# Cost Function of Neural Network (Forward Propagation)

This question is related to Andrew Ng's machine learning course on Coursera. Basically, when I calculate the cost function of a neural network, I use the following formula that was described by Ng: $$J(\theta) = \frac 1m \sum_{i=1}^m\sum_{k=1}^k\begin{bmatrix}-y_k^{(i)}\log((h_\theta(x^{(i)}))_k) - (1-y_k^{(i)})\log(1-(h_\theta(x^{(i)}))_k)\end{bmatrix}$$

Let's call: \begin{align} j_1 &= -y_k^{(i)}\log((h_\theta(x^{(i)}))_k)\\j_2&= - (1-y_k^{(i)})\log(1-(h_\theta(x^{(i)}))_k)\\j&= j_1+j_2 \end{align} So the exercise asked me to convert any $y$ and $h_\theta(x)$ matrix into a binary matrix before performing the computation. Now this is when I don't understand...either I am getting it wrong or I am misunderstanding a concept.

If $y_k=0$ and $h_\theta(x)=0$ then $j_1=0, j_2=0, j=0$. Similarly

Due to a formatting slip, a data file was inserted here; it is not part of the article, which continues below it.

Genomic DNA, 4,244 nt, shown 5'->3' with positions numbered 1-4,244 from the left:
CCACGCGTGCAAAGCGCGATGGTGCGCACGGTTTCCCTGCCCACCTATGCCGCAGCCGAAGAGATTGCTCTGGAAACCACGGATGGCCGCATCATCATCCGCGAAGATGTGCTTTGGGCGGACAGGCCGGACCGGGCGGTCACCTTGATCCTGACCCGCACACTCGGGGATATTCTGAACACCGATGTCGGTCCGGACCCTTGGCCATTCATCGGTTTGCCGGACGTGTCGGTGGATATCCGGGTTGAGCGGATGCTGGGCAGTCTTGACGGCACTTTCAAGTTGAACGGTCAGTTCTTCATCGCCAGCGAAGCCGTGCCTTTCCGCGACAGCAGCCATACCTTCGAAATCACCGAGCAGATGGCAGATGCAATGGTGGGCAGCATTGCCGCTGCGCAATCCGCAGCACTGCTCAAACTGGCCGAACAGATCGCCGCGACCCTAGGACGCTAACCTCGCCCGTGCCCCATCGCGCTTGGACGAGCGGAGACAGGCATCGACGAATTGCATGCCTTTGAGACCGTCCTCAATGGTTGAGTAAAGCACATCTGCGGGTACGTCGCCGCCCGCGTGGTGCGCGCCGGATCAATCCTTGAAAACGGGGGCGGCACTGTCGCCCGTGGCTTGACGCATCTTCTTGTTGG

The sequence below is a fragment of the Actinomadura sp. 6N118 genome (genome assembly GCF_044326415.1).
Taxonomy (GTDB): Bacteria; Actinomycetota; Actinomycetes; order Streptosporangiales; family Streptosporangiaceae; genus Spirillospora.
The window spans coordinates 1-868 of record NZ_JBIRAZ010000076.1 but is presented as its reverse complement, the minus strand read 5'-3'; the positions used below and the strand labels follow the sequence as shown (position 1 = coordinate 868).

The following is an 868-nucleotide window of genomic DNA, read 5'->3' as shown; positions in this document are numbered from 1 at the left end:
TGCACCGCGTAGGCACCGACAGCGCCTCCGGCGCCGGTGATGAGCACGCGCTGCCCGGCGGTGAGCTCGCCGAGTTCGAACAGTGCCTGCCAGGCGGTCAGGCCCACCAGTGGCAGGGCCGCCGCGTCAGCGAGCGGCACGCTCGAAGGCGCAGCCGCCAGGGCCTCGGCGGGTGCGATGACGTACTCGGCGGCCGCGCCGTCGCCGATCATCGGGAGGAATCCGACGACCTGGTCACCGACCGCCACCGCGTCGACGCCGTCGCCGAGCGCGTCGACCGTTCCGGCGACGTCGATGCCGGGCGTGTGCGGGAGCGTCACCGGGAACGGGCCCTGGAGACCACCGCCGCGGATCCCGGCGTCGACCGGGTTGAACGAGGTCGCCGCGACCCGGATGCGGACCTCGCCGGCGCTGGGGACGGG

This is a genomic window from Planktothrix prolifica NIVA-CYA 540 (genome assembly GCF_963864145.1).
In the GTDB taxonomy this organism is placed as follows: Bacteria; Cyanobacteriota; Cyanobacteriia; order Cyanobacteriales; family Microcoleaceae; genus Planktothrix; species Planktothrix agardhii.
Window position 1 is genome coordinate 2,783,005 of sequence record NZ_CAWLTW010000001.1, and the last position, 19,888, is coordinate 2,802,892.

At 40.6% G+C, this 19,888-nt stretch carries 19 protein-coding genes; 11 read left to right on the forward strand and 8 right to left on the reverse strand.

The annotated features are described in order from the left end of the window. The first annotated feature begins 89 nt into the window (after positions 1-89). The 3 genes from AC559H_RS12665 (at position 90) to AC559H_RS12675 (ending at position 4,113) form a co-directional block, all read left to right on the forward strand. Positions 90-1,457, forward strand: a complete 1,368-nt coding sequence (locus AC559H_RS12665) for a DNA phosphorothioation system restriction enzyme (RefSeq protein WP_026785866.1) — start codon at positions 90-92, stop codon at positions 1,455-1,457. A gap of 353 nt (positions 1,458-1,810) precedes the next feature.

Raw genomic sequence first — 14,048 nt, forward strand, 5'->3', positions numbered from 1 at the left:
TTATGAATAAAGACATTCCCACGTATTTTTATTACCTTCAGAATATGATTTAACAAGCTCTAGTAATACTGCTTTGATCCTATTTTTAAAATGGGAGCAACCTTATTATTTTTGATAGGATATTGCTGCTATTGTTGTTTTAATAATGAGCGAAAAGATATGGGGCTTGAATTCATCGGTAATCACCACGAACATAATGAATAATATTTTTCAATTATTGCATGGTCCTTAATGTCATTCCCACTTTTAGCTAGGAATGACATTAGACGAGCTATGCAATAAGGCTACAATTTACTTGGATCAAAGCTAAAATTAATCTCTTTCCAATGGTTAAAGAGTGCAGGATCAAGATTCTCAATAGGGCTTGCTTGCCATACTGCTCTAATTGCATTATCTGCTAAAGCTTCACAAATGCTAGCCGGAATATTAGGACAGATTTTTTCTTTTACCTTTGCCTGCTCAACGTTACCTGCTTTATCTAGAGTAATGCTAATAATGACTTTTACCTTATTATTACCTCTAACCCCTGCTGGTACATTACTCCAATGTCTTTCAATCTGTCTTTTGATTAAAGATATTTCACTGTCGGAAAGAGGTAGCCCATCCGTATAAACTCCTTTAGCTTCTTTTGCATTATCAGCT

If $y_k=1$ and $h_\theta(x)=1$ then $j_1=0, j_2=0, j=0$.

Which seems fair since there should be no impact to the overall cost function.

If $y_k=1$ and $h_\theta(x)=0$ then $j_1$ is undefined since i cannot perform $\log(0)$. ? and also

If $y_k=0$ and $h_\theta(x)=1$ then I will also face the $\log(0)$ problem?

I think I am interpreting something wrongly but am not sure...

When the output of the neural network is to be interpreted as a probability distribution (e.g. over $K$ visual object categories), the final layer is typically a softmax: $$h_\theta(x)_k = \frac{e^{z_k(x)}}{\sum_{j=1}^K e^{z_j(x)}}$$ where each $z_j$ is a "neuron activation", which itself is a differentiable function of the input $x$.
Now notice that the softmax is always positive for finite inputs $z_k$. That is, we can never have $h_\theta(x) = 0$ (although it can be very small, and this can lead to numerical problems).
Similarly, the softmax cannot output values that are exactly equal to $1$, for finite inputs.